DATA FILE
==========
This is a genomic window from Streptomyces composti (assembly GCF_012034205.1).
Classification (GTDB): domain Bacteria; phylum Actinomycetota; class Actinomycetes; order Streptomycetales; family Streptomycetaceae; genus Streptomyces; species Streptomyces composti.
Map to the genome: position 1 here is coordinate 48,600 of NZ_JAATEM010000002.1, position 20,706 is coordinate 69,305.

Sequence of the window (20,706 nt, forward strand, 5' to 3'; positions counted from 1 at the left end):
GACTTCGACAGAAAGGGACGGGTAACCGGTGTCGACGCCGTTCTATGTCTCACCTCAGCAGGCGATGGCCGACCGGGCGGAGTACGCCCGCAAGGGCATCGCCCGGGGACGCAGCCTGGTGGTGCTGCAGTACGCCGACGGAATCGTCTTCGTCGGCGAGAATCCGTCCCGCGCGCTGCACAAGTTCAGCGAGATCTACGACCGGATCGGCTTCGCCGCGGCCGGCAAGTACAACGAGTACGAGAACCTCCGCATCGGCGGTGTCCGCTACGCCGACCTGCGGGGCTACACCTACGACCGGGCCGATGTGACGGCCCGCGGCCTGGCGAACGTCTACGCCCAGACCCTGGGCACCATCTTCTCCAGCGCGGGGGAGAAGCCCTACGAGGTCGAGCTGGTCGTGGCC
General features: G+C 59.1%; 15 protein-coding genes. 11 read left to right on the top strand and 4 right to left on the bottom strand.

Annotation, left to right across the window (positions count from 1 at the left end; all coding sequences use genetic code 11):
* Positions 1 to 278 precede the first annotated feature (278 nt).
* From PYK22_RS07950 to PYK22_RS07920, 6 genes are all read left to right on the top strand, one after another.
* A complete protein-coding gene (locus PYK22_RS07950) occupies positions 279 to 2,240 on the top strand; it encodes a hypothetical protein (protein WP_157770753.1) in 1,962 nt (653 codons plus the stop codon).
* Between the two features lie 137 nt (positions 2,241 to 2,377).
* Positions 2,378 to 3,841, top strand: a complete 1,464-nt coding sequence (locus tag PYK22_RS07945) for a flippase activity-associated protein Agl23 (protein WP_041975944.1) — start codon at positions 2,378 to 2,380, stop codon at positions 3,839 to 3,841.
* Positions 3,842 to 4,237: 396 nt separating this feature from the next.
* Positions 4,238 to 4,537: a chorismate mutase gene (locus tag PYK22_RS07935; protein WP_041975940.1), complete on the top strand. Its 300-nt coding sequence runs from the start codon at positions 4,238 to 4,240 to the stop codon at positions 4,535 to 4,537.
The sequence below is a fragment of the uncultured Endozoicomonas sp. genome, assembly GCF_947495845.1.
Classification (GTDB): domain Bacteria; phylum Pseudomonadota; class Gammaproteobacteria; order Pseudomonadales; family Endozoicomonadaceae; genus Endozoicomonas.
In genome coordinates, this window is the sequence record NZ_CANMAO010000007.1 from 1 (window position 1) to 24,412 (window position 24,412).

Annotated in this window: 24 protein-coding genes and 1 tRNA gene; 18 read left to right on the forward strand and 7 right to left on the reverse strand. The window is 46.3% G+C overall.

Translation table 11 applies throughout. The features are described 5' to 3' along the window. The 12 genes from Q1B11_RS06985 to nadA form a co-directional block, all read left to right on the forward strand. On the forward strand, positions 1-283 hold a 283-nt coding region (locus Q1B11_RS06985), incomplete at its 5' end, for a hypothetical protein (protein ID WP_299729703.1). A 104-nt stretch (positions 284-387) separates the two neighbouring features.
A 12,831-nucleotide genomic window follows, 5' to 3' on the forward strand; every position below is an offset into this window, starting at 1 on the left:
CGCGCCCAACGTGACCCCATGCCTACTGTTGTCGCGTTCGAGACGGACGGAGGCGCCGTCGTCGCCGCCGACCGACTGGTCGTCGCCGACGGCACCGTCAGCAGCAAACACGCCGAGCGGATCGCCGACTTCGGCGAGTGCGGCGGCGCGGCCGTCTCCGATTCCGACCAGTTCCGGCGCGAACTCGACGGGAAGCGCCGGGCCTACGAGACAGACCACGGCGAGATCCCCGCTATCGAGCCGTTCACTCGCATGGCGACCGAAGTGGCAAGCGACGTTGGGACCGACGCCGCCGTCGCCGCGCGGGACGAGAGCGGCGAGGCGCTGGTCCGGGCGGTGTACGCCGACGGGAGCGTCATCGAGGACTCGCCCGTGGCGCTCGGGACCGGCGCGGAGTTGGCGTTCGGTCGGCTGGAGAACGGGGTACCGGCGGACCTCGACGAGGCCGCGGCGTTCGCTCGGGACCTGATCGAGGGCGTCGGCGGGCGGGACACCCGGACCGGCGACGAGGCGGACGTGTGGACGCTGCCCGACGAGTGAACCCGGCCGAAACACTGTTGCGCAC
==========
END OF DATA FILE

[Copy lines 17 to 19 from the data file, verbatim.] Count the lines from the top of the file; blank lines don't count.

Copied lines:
In genome coordinates, this window is the sequence record NZ_CANMAO010000007.1 from 1 (window position 1) to 24,412 (window position 24,412).

Annotated in this window: 24 protein-coding genes and 1 tRNA gene; 18 read left to right on the forward strand and 7 right to left on the reverse strand. The window is 46.3% G+C overall.

Translation table 11 applies throughout. The features are described 5' to 3' along the window. The 12 genes from Q1B11_RS06985 to nadA form a co-directional block, all read left to right on the forward strand. On the forward strand, positions 1-283 hold a 283-nt coding region (locus Q1B11_RS06985), incomplete at its 5' end, for a hypothetical protein (protein ID WP_299729703.1). A 104-nt stretch (positions 284-387) separates the two neighbouring features.